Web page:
When someone is paroled from prison, the expectation is that they’ll start to walk the straight and narrow path. Based on recidivism rates, few actually do, but that’s the goal.
However, there are limits to what felons can do in the real world. For example, they can’t buy guns.
Yet in New York, a parolee illustrated just how futile it is to try and prevent that.
Police shot and killed a parolee who was waving a gun around during a fight in upper Manhattan Sunday morning.
Uniformed police officers were at Nagle Avenue and Dyckman Street in Inwood around 3 a.m. when they saw the armed 29-year-old, who was out on parole for drugs, involved in a fight and ordered him to drop the weapon, NYPD Chief of Patrol Jeffrey Maddrey said.
“They observe a dispute,” Maddrey said. “As they get closer to the dispute, they observe a male with a gun in his hand fighting in the crowd. The officers exit their vehicle and give commands for the person to drop the firearm.”
Long story short, he didn’t and so the NYPD shot and killed him.
Yet here’s the thing that stuck out to me. It’s not that he was a parolee in and of itself. Some step up and start acting right after a stint in prison while many others don’t. Those failures don’t necessarily negate parole as an instrument for the correctional system.
No, what got me is that this is a parolee–a felon–who was able to obtain a firearm in New York City, the most gun-controlled city in the nation, even after the Bruen decision.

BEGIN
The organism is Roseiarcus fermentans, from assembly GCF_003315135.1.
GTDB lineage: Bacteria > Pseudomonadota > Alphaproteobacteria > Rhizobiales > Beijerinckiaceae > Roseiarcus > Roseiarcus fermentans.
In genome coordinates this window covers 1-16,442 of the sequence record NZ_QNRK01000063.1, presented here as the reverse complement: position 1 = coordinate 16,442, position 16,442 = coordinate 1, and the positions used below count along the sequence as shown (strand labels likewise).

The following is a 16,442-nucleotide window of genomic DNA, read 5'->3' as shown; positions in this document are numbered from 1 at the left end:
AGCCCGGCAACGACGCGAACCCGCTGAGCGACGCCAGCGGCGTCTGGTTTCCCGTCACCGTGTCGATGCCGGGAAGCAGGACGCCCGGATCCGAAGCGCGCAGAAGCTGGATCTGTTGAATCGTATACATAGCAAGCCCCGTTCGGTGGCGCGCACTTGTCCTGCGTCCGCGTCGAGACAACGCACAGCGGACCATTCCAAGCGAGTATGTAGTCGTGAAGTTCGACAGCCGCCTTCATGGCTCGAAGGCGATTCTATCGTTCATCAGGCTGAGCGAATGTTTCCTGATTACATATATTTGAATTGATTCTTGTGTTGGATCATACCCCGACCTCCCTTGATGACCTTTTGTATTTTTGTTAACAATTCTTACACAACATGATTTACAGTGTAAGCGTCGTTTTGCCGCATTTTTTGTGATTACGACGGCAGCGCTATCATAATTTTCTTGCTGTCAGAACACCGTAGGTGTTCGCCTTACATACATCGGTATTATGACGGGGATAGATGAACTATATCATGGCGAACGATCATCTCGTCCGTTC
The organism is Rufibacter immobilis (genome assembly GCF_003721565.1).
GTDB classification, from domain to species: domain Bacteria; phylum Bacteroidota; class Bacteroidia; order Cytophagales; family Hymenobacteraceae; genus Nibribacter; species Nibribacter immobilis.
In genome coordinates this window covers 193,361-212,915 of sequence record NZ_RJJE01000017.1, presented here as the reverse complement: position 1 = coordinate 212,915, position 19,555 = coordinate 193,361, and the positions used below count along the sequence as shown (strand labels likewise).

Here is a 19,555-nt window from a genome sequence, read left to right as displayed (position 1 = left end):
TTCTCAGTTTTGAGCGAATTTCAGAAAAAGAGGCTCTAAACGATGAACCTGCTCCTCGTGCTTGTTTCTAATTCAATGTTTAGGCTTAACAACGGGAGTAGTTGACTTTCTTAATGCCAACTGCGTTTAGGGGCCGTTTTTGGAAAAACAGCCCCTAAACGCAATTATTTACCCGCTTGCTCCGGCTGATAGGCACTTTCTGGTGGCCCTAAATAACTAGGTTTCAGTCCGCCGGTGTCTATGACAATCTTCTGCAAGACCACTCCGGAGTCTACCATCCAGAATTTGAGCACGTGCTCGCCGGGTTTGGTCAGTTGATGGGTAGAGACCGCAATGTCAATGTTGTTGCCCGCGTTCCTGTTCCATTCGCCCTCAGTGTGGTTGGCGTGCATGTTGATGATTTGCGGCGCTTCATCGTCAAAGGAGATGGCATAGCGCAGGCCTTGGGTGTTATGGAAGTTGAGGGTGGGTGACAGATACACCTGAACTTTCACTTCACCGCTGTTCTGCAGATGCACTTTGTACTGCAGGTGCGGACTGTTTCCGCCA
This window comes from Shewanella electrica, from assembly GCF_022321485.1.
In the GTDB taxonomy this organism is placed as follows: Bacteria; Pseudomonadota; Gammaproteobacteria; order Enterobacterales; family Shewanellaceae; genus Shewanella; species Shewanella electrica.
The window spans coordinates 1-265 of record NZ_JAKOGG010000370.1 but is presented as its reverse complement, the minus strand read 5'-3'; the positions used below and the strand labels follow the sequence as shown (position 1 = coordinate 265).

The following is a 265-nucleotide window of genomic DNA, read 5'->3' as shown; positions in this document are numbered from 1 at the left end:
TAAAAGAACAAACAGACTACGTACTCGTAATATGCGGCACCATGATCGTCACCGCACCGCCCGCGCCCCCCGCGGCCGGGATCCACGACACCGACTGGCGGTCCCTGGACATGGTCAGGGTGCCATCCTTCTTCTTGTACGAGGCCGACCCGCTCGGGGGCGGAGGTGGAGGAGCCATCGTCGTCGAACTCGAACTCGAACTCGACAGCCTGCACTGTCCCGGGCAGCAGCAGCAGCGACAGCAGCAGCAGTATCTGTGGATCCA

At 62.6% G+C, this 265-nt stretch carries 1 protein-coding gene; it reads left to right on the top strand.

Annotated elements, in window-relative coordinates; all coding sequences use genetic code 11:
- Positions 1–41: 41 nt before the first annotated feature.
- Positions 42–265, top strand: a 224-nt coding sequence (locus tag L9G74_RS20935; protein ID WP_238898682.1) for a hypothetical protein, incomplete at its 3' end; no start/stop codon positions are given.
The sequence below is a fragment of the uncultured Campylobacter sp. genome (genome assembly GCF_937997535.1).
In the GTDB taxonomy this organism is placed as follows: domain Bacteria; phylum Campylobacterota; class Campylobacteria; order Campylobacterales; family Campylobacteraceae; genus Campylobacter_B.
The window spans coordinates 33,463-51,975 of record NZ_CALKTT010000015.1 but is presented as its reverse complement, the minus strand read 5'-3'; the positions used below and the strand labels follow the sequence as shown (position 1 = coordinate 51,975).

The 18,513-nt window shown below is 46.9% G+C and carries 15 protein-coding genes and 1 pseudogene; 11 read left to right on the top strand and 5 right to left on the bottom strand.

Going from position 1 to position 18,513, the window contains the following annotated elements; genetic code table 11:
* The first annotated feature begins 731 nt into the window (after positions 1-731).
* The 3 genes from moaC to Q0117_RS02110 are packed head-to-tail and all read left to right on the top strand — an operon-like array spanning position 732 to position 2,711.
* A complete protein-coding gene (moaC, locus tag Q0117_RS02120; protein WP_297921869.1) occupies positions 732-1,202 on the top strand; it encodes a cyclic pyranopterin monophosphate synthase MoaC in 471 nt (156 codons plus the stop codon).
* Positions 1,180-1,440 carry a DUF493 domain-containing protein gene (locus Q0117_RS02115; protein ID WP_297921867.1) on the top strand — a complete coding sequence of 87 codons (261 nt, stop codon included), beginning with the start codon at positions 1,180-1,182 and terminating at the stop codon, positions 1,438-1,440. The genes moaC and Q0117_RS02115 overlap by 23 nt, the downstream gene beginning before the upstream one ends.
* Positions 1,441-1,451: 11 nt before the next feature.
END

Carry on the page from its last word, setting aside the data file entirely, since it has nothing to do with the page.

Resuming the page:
If gun control works, he shouldn’t have been able to get a gun. The police would have shown up and seen nothing more than a couple of guys arguing. That’s it. That doesn’t result in anyone getting shot and killed.
Yet those laws clearly failed here. They failed while many law-abiding New Yorkers are getting jerked around by the state and the city as they try to play games with the Bruen decision.
That’s because those inclined to commit crimes–including parolees who aren’t actually reformed–will find a way to arm themselves if they have the cash and the desire to do so. They’re terribly creative that way.
It’s beyond time to recognize who gun control really controls. It’s not about stopping crime or anything of the sort, even if many believe that it is.
No, what we’re looking at here is a prime example of how gun control only controls the law-abiding. Those who would break the law won’t blink and break still more laws. They’ll keep handguns and “assault weapons” and other such things long after others would give them up. Why wouldn’t they? Having guns when no one else has one makes you even more dangerous.
That’s a big win for them.
Unfortunately, few in New York seem remotely interested in addressing this. They’d rather stick their heads in the sand and pretend gun control is the answer to all their problems.
In the meantime, they’ll keep seeing stuff like this happen because laws don’t stop behavior. They simply punish the behavior afterward in hopes of deterring others from breaking them, and that’s clearly failed.